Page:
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I believe you may be able to map your reads, but I don't know how to do that with minimap2. I recommend running gsnap, which is more SNP tolerant and provides a number of parameters which are likely to help. For instance, I believe that most aligners will treat 'N' characters as mismatches when you align. GSNAP has parameters to account for this. --...

3

According to the VCF specification, haplotype blocks are defined by the "Phase Set" [PS] tag: PS : phase set. A phase set is defined as a set of phased genotypes to which this genotype belongs. Phased genotypes for an individual that are on the same chromosome and have the same PS value are in the same phased set. A phase set specifies multi-marker ...

3

Assuming your files are as you show, and the genotype field is always the 1st entry of the sample information field (the 10th), then you can just do this directly with a simple awk script: $awk -F"\t" -vOFS="\t" 'BEGIN{print "#CHROM","POS","ID","REF","ALT","Truth","Test"}{ if(/^[^#]/){var=$1$2$4$5; gt=substr($10,1,3); if(NR==FNR){a[var]=gt; next;} if(var ...

2

For simple haplotype simulation of unrelated individuals, there is Montana's venerable HapSim. The model used in that tool is simple and may be good enough for your purposes. You will need to acquire a recombination rate map from for example the HapMap consortium or from 1000G. A cursory google search also revealed this tool and walkthrough that may be ...

2

The data in your matrix appears to be from a VCF file (For reference, see https://github.com/samtools/hts-specs/blob/master/VCFv4.3.pdf). In the VCF specification, a heterozygous genotype can be specified as 0|1. The zero and one indicate the allele numbers (0=ref, 1=first alt) that make up the genotype. The "pipe" (|) is used to indicate that the alleles ...

2

The HapMap website was suspended due to a security issue. Archived HapMap data is available via FTP, but it's a better idea to download up-to-date International Genome data from the IGSR website (which includes the HapMap individuals as a subset). The format you use will be dependent on the data analysis program you're using. In most cases involving SNP ...

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Phasing means that you are able to distinguish the both copies of your target sequence. (Usually you have one from your mother and one from your father). If you can do this, depends mainly on the sequencing technology you are using. For example in case of sanger sequencing, you cannot do this, because you (pre)amplify all your copies at once and detect the ...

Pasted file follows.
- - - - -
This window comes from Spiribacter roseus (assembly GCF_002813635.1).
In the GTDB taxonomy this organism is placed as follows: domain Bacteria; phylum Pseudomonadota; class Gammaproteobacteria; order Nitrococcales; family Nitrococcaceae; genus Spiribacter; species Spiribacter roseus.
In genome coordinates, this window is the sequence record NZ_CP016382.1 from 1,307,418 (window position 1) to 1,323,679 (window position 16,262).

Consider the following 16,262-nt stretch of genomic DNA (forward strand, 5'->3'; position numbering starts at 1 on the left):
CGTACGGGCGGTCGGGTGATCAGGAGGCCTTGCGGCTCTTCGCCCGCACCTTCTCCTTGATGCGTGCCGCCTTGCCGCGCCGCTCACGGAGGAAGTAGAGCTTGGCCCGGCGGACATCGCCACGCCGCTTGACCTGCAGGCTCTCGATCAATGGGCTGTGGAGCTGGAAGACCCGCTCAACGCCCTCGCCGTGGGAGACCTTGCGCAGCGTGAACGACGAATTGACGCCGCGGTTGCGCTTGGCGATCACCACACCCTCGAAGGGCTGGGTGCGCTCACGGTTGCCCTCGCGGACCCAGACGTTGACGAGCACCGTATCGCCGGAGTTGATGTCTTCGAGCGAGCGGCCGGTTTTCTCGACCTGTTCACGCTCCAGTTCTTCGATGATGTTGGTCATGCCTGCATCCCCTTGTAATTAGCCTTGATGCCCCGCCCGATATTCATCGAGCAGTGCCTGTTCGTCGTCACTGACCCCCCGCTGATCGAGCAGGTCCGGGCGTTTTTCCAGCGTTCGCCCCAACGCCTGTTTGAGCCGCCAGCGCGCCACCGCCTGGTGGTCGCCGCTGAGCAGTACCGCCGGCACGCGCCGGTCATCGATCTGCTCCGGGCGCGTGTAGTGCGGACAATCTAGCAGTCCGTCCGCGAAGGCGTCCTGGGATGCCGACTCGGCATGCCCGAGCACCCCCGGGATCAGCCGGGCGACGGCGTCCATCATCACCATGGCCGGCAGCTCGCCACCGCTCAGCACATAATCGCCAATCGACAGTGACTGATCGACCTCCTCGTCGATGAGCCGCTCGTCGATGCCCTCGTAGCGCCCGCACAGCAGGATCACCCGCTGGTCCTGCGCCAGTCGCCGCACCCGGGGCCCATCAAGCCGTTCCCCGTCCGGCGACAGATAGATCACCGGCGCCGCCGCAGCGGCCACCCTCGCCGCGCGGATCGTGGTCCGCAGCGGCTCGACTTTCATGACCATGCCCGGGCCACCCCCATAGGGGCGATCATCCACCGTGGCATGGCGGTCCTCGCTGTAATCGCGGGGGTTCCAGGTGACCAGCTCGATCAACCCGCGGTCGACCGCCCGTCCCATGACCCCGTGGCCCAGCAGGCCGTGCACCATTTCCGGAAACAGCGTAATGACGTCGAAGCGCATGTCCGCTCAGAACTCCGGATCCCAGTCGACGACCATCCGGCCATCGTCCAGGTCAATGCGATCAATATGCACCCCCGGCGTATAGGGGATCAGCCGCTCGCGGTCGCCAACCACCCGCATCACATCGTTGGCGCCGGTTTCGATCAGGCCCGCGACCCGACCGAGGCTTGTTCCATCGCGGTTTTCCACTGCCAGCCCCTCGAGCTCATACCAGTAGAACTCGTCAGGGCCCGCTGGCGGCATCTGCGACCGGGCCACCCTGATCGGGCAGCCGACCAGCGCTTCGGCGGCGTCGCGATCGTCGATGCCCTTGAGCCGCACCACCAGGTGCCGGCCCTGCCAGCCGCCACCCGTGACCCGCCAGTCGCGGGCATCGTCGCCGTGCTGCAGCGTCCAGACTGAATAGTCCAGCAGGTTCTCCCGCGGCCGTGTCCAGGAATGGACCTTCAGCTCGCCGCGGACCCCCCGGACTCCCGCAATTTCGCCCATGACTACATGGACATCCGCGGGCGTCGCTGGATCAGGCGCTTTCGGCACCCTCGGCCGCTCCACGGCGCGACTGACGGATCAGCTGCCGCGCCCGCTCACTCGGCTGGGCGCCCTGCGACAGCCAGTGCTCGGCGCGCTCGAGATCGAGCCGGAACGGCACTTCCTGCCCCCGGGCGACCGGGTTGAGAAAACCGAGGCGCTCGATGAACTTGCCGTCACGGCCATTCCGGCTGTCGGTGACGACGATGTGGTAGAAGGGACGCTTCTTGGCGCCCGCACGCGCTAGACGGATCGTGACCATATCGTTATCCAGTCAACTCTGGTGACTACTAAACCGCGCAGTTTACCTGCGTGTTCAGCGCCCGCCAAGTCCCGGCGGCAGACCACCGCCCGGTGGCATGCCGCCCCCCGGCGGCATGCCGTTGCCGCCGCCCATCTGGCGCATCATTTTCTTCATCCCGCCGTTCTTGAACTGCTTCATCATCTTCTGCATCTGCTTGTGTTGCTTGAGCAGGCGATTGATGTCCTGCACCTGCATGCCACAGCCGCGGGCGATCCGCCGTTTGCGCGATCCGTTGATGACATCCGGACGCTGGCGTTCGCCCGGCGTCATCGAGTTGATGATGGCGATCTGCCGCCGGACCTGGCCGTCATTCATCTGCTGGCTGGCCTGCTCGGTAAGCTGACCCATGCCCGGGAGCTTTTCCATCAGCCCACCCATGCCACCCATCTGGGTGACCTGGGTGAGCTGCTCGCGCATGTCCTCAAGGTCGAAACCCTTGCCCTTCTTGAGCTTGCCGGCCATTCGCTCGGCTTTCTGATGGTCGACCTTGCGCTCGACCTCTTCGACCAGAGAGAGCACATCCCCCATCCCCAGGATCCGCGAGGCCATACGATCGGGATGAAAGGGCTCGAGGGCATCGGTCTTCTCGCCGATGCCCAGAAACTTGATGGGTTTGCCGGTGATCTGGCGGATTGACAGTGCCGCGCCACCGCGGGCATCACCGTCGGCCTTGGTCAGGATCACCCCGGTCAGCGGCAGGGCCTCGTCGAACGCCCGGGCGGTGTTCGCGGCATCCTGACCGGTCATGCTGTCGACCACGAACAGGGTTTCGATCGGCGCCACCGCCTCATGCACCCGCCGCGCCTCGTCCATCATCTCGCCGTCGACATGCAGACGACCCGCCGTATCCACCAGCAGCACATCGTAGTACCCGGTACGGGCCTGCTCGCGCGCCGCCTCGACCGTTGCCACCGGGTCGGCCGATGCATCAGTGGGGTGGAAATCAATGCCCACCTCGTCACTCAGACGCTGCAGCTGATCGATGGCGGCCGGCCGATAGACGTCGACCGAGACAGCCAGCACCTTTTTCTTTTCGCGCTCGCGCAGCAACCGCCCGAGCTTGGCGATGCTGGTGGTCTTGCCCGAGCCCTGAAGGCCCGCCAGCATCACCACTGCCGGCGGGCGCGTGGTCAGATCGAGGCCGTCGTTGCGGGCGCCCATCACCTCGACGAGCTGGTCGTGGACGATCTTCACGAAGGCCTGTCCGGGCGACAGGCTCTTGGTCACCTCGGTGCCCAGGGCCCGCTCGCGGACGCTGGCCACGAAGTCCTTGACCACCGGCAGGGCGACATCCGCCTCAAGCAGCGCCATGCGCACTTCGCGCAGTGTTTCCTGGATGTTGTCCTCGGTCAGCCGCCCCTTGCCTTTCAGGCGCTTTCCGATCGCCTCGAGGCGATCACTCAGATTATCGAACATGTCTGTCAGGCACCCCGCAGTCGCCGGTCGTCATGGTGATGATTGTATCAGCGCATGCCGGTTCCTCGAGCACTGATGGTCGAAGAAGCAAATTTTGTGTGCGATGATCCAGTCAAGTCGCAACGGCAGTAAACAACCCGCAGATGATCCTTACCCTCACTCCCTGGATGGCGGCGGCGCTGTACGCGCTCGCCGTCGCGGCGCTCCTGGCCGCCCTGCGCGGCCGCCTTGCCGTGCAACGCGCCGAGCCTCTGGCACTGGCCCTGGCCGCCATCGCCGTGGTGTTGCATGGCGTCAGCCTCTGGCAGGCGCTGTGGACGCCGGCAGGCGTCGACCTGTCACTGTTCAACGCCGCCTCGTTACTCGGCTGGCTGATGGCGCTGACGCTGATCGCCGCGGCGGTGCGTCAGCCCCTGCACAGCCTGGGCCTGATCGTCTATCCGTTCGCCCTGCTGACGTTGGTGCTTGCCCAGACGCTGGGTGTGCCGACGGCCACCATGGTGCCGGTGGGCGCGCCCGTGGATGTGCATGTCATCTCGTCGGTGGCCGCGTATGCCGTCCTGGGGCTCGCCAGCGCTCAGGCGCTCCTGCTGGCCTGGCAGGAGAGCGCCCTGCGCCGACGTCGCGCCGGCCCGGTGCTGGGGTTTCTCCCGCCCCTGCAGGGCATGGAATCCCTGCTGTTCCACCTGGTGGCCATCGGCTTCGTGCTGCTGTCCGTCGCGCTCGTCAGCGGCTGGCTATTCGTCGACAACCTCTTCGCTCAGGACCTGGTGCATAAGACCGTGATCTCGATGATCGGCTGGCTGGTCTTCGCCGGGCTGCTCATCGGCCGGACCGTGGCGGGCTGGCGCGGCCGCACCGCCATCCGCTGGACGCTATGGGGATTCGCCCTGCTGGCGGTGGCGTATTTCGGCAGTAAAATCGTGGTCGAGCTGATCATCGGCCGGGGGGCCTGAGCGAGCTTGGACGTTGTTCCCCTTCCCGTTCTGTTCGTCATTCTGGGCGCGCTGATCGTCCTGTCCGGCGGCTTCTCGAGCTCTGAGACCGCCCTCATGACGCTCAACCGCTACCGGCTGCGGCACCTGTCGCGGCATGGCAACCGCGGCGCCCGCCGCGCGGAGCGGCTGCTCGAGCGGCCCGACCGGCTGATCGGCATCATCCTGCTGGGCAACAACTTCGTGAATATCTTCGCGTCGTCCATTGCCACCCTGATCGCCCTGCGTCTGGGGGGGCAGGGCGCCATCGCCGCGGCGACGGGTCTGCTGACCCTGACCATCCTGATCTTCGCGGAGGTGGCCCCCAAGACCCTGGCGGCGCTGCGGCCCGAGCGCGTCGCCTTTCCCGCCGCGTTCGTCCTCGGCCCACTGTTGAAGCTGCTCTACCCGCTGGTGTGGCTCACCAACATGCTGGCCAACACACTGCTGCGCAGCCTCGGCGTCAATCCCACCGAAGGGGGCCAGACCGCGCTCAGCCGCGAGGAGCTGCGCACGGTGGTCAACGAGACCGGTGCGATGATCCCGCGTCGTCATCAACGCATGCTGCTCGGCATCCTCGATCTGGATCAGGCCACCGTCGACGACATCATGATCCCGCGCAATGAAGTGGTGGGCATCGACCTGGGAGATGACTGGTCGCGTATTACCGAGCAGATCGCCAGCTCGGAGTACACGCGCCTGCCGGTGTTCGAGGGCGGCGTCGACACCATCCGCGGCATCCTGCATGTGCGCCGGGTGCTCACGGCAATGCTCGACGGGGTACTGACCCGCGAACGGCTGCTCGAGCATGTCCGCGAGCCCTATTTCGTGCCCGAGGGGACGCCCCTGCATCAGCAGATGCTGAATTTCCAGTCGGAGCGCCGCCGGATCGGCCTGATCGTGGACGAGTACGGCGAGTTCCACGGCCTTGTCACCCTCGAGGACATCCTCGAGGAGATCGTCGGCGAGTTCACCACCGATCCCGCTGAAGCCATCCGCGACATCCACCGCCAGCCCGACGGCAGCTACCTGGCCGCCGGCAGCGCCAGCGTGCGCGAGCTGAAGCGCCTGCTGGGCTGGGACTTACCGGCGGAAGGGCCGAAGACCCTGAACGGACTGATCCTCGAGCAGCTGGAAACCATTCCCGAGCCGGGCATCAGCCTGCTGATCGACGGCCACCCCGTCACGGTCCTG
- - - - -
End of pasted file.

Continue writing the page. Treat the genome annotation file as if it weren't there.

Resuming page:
1

It depends on the scale of the data (i.e. number of individuals, number of SNPs). Generally this can be done by matching up individual SNP genotypes to haplotype tag SNPs. The specific combination of genotyped SNPs is used to determine the underlying haplotype, based on tag SNP frequencies for each haplotype. More details of the process of identifying tag ...

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Yes, your question makes alot of sense and its a good question because hits at the heart of differences between population genetic analysis and phylogenetic analysis. However, when you speak about gaps you are referring to 'indels' (insertion/deletion). Indels The conservative approach is to simply delete sites with gaps. Arlequin uses a lot of maximum ...

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Many (small) variant calling algorithms use pileups to genotype variants position-by-position. This approach alone is insufficient to phase adjacent variants. However, if the variants of interest are close enough to be covered by a single read, it's certainly possible to phase them even with <100bp Illumina reads. In fact, I was implementing just such an ...

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Two options that immediately come to mind, depending on what you hope to accomplish down the pipeline: you might simply mark the unphased sites with a "/" instead of "|" to indicate they are not phased; or, if you have multiple haplotype blocks that are all independent of each other, you could use the chromosome field to identify each unique haplotype (e.g. ...

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This is a haplotype map, where each node is proportional to the frequency of a given allele. The formal tool to do this is Network 5 found here. The problem with manaul haplotype maps is the area of the node should be proportional to the frequency, if this is not accurate it could be perceived to be misleading. The approach for looking at each parsimonious ...

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I am not sure I understood all, but what you do is like doing a Markov chain but instead of saying that the previous position(s) decides the fate of the next one(s) is the block what determines which other block follows it. Mathematically I think that could be explained in terms of linkage disequilibrium (and wikipedia page), but instead of using a single ...

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There is a new idea of reporting the "phased haplotype/genotype block" with unique block ID. phaser uses "PI" (unique phase-index) and "PG" (phased-genotype). GATK is also using this idea of "unique-block" and "phased-genotype"; See the "HP" tag. Personally, I feel the representation of "phaser" is way better and comprehensive. I would represent your ...

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